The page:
FIU partners with Zoo Miami in animal research and lecture series

The School of Environment, Arts and Society is partnering with Zoo Miami in its new lecture series. Kristen Bishop will speak in the series’ first lecture on her research of animal movement. Photo by Chris Miller (Sideonecincy), courtesy of Creative Commons.

Danny Rodriguez//Contributing Writer

Panther country will be working with some new cats at Zoo Miami this summer as Kristen Bishop, an assistant professor of biological sciences, will begin research on animal movement and speak in a new lecture series called Zoo FIU.

Bishop will be discussing the locomotion mechanics of canines and  felines in a discussion called “The Cost of Stealth: Mechanics of Walking in Dogs and Cats.”

Bishop’s research will offer a new perspective on animal movement, whose focus has been to analyze the evolutionary patterns in the locomotion of animals that walk differently. If her research proves successful, the current model for animal movement as seen by biologists will be redefined.

She hopes to shed new light on the matter by comparing the energy saving mechanism in canines that tend to specialize in steady long distance movement versus felines that take a more crouched stalker approach to motion.

The current model for animal movement is viewed as an upside down pendulum.

“The center of mass of an animal’s movement moves up and down and exchanges potential energy for kinetic energy at the highest point as it pass forward from the legs and is recycled again for the next step,” said Bishop.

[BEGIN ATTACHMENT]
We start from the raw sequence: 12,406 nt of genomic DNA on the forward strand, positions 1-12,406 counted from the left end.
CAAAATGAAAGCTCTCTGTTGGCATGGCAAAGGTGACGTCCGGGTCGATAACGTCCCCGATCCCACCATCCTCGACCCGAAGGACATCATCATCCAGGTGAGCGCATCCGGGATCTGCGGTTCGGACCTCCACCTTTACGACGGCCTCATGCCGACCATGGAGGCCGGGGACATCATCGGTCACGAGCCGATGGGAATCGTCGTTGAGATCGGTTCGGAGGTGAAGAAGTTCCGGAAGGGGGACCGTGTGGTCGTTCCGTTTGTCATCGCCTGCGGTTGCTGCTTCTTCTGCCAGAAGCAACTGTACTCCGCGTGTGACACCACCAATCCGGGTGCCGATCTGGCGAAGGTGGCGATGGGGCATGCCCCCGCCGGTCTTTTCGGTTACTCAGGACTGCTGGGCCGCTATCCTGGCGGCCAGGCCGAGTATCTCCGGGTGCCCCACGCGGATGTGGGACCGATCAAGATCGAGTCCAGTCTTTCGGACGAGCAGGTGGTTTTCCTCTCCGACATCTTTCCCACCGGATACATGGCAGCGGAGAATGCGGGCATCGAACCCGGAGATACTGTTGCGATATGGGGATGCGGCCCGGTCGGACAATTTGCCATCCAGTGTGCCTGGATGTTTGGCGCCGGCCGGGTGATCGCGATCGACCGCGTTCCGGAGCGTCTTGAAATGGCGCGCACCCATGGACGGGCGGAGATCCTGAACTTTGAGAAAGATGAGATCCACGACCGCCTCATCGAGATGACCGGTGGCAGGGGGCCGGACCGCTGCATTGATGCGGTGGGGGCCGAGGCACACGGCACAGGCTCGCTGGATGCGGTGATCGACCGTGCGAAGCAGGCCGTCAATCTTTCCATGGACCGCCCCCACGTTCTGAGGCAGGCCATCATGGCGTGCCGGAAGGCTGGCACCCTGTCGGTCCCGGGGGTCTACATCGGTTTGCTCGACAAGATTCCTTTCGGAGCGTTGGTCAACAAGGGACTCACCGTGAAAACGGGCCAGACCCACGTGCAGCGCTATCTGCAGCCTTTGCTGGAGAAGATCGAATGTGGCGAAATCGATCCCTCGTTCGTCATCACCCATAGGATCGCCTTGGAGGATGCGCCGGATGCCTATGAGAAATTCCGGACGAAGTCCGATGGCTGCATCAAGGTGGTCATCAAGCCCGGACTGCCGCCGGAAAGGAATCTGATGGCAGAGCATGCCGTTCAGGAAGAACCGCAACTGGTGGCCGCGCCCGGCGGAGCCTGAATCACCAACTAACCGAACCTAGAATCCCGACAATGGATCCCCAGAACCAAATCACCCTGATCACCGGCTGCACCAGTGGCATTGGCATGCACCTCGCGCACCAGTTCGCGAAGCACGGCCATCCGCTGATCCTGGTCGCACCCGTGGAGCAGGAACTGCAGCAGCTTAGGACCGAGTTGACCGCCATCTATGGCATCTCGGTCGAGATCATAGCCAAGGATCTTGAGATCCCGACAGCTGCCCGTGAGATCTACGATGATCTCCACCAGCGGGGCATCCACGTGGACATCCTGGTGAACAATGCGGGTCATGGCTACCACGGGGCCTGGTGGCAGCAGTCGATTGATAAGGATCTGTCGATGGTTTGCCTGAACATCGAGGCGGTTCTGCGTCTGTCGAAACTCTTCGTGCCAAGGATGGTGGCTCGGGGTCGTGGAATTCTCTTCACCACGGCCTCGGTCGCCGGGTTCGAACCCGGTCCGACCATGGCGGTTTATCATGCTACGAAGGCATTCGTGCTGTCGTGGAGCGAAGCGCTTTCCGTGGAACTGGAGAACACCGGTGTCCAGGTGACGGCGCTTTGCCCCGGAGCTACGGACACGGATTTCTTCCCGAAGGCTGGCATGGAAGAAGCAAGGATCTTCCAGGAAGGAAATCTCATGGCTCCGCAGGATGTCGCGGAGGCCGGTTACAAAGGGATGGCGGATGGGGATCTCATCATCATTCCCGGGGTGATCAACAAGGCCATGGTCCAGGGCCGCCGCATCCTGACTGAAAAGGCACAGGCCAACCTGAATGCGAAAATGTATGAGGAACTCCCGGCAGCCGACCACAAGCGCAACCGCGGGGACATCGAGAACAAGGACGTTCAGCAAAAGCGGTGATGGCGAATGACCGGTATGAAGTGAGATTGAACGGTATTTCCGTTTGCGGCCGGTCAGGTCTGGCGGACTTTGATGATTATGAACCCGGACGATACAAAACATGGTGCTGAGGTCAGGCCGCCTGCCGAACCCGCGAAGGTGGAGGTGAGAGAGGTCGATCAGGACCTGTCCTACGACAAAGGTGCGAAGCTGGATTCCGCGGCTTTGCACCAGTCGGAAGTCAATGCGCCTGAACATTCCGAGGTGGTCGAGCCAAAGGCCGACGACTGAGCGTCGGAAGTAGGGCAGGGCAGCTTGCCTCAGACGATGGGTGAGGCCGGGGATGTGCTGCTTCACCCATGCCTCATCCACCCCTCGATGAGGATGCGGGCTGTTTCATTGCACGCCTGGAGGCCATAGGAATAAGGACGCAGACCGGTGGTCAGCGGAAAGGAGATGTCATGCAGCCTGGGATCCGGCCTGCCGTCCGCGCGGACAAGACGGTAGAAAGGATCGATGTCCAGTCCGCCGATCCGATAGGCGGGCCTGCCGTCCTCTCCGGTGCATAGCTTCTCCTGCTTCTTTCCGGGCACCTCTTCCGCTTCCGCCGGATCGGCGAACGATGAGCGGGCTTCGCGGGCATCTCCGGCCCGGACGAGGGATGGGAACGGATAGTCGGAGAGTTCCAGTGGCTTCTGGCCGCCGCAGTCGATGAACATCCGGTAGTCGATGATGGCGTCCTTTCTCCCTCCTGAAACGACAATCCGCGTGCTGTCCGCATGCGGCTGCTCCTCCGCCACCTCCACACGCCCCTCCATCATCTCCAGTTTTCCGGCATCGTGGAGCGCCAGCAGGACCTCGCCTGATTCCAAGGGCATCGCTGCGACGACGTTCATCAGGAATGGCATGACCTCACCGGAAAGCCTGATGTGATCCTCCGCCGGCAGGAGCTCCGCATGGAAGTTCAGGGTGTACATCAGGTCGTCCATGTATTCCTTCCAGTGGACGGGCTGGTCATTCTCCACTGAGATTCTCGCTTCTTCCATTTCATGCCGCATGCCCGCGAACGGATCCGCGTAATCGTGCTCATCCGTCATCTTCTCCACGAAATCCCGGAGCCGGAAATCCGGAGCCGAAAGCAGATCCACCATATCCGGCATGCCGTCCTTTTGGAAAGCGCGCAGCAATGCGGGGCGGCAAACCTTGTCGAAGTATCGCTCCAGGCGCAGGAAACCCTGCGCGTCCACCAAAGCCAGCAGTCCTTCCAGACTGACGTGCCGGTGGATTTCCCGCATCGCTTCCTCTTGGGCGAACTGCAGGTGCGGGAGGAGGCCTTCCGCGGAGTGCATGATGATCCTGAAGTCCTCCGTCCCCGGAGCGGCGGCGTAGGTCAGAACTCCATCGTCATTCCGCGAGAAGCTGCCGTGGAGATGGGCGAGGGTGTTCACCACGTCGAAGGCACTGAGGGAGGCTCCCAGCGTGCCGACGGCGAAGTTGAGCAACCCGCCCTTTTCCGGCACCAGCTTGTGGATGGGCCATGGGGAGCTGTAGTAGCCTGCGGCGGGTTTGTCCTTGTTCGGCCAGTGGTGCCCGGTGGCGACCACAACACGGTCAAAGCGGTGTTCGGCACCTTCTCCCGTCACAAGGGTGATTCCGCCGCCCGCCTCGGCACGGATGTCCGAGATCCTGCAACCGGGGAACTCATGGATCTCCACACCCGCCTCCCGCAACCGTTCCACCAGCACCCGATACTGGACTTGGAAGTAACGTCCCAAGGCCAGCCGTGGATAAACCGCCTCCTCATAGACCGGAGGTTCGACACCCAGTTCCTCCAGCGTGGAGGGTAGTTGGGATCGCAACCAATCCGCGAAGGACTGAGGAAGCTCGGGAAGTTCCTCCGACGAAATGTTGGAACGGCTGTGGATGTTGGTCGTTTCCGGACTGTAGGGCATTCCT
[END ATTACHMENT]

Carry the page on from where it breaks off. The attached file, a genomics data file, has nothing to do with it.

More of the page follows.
According to Bishop, animals that use this mechanism very effectively can recover about 70 percent of the energy that it takes to accelerate the center of mass, but small cats do not use this energy exchange mechanism nearly as effectively and only recover about 20 – 30 percent.

Bishop will be compiling data from the array of felines and canines that live at the zoo along with information gathered at her lab from their more domestic counterparts.

“What I expect to find is that the walking mechanics between canines and felines are not size dependent and are reflective of their evolutionary history and their specific adaptations to their hunting styles,” said Bishop.

Bishop has been with the university for three years teaching comparative vertebrate anatomy and general biology. Next spring she will also teach a comparative biomechanics course.

Elaine Pritzker, the  coordinator of the School of Environment, Arts and Society, said Bishop’s research is the first in this series of lectures that SEAS is embarking with Zoo Miami.

Pritzker hopes that lectures will help spur research and community engagement
attracting the public to the Zoo to see the exhibits and become exposed to the research that the professors are engaged in.

“It’s not your traditional academic lecture, the speakers are there to discuss their research and they want to hear questions so its a great opportunity to directly hear from the researchers,” said Pritzker.

The event will also focus on an effort between Zoo Miami and the De Wildt Cheetah and Wildlife Center in South Africa to develop better practices in protecting and raising highly endangered cats in captivity while supporting other conservation programs in South Africa.

The lecture is scheduled for May 17 at 7 p.m. at Zoo Miami.